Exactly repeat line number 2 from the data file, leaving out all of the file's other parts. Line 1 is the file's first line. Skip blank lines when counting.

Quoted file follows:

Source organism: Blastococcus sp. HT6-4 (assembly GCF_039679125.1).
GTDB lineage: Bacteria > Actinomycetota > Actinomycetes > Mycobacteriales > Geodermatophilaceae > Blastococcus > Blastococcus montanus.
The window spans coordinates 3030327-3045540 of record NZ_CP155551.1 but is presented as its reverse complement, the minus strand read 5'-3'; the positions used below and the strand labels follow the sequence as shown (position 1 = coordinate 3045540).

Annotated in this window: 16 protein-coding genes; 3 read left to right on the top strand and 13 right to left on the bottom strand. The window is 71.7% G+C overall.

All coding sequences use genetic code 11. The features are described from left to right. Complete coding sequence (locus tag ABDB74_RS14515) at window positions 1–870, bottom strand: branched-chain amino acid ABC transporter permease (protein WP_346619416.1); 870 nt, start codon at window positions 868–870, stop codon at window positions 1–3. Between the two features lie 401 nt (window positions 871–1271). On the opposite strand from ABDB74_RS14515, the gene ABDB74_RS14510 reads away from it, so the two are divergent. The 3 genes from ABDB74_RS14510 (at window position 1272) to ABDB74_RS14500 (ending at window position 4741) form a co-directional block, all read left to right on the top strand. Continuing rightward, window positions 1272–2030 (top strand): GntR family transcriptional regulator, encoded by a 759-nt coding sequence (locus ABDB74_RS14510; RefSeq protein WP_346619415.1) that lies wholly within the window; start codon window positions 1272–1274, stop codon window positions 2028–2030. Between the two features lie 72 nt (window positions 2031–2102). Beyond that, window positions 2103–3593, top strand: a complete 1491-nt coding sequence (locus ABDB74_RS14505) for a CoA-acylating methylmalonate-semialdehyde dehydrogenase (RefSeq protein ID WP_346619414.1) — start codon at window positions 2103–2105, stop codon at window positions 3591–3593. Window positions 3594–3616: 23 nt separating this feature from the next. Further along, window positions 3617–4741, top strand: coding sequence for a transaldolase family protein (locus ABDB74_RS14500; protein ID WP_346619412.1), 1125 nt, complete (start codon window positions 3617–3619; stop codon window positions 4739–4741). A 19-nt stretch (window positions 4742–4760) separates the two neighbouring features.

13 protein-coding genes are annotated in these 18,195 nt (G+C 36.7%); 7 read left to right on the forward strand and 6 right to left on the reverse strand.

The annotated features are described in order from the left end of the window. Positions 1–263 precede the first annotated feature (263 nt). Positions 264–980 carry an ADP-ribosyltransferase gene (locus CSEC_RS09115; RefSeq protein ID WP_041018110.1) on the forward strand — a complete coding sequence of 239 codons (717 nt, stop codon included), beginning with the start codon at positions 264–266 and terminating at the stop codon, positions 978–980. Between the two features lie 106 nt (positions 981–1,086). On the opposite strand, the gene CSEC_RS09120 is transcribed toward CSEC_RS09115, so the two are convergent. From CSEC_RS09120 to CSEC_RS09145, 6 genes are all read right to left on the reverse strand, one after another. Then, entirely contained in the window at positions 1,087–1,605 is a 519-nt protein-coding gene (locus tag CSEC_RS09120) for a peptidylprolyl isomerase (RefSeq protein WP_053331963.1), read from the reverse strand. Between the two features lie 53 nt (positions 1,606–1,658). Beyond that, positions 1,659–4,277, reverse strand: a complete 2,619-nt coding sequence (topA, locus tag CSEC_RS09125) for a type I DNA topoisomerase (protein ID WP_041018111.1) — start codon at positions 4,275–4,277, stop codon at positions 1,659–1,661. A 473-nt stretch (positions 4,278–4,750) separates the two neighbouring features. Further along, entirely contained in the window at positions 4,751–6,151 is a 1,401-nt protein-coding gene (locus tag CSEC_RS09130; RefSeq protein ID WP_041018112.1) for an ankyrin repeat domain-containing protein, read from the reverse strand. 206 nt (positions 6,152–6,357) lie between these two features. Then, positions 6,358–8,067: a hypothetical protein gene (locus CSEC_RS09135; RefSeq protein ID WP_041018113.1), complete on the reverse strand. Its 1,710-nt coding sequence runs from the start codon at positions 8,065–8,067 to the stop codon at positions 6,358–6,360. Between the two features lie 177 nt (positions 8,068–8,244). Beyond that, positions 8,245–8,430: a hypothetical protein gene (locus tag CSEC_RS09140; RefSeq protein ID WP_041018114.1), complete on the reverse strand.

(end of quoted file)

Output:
GTDB lineage: Bacteria > Actinomycetota > Actinomycetes > Mycobacteriales > Geodermatophilaceae > Blastococcus > Blastococcus montanus.